How do babies learn to talk? Why is play so important in early childhood? How can we help parents engage their children in activities that inspire curiosity and active learning? Can young children profit from electronic media? These questions are central to Roberta Michnick Golinkoff’s research program, which focuses on language development, the effects of media on young children, the benefits of play, and preschoolers’ early spatial knowledge. Her most recent book, Becoming Brilliant: What Science Tells Us About Raising Successful Children, argues that the development of six skills allows children to thrive in a global workplace, experience personal fulfillment, and become concerned citizens. With scientific evidence and examples from school practices, Golinkoff and coauthor Kathy Hirsh-Pasek show how parents and educators can nurture collaboration, communication, critical thinking, innovation and confidence in children.
How can state and local governments better support family child care environments? Rena Hallam has served as lead investigator across multiple federally funded research projects examining early childhood transition, child assessment, and the intersection of child care quality and subsidized child care. Currently, she is Principal Investigator on a federally funded study of professional development approaches to support and enhance the quality of care in family child care settings, and is Co-Principal Investigator of the Starting At Home Project, which designed to study the impact of a parent-child intervention implemented by Early Head Start home visitors.
What are the best approaches for supporting the early language and literacy development of at-risk children? Can playing help children learn to read? Myae Han’s work is focused on answering these and other questions. She seeks to better understand the relationship between play and early language and literacy development, and co-developed early literacy interventions for at-risk and low-income preschool students in Head Start, which was supported by a $3.3 million grant from the U.S. Department of Education.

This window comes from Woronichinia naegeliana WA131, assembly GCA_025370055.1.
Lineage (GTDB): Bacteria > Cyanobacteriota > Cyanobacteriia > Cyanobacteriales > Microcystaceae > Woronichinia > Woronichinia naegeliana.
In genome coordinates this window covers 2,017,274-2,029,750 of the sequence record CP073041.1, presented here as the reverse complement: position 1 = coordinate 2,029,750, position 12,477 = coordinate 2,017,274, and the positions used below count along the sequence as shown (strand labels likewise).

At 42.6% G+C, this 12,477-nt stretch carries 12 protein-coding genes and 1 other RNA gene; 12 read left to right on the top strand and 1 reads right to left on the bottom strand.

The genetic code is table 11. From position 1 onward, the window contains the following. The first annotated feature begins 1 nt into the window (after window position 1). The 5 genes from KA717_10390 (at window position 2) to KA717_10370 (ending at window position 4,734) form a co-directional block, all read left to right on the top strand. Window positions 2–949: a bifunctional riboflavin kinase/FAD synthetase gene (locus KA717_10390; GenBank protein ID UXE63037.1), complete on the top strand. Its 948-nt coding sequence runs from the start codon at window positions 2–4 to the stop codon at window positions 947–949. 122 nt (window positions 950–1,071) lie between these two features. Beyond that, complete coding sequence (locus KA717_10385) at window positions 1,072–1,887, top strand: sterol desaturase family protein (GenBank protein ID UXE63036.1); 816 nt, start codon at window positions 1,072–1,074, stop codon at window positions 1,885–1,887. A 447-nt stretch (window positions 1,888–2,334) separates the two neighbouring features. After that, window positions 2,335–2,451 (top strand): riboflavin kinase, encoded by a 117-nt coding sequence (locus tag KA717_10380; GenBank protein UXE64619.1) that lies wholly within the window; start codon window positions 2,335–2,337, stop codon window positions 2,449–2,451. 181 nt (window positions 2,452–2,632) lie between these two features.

Infants and toddlers who are exposed to chronic stress may suffer lifelong consequences that contribute to mental health disorders, learning deficiencies and emotional instability. However, Jason Hustedt has found that the opposite is also true: that nurturing relationships can reverse damage caused by chronic stress. With support from a five-year, $2 million grant from the U.S. Department of Health and Human Services, Hustedt is researching how healthy, supportive relationships may be precisely what children need to overcome stress caused by poverty, abuse or neglect.
How do children learn and maintain mathematical knowledge? Nancy Jordan’s research is foundational in the field of early childhood and elementary math education. Her research, conducted in partnership with colleagues at UD and various other universities, established correlations of mathematical proficiency in young children, demonstrating that a child’s competency in kindergarten predicts achievement through at least third grade. Her highly-influential project, “Improving Understanding of Fractions among Students with Mathematical Learning Difficulties,” was funded by the U. S. Department of Education’s Institute of Education Sciences (IES) to the tune of $9.9 million. In total, Jordan’s research has attracted nearly $17 million in external grant funding.
How can build meaningful connections between educational theory and practice? As a clinical professor in Human Development and Family Sciences, Rosalyn Washington’s areas of interest include teacher preparation, educational policy relating to early childhood education academic redshirting and mentoring and other-mothering of graduate students. She teaches courses related to literacy, inclusion, professionalism and engaging diverse families.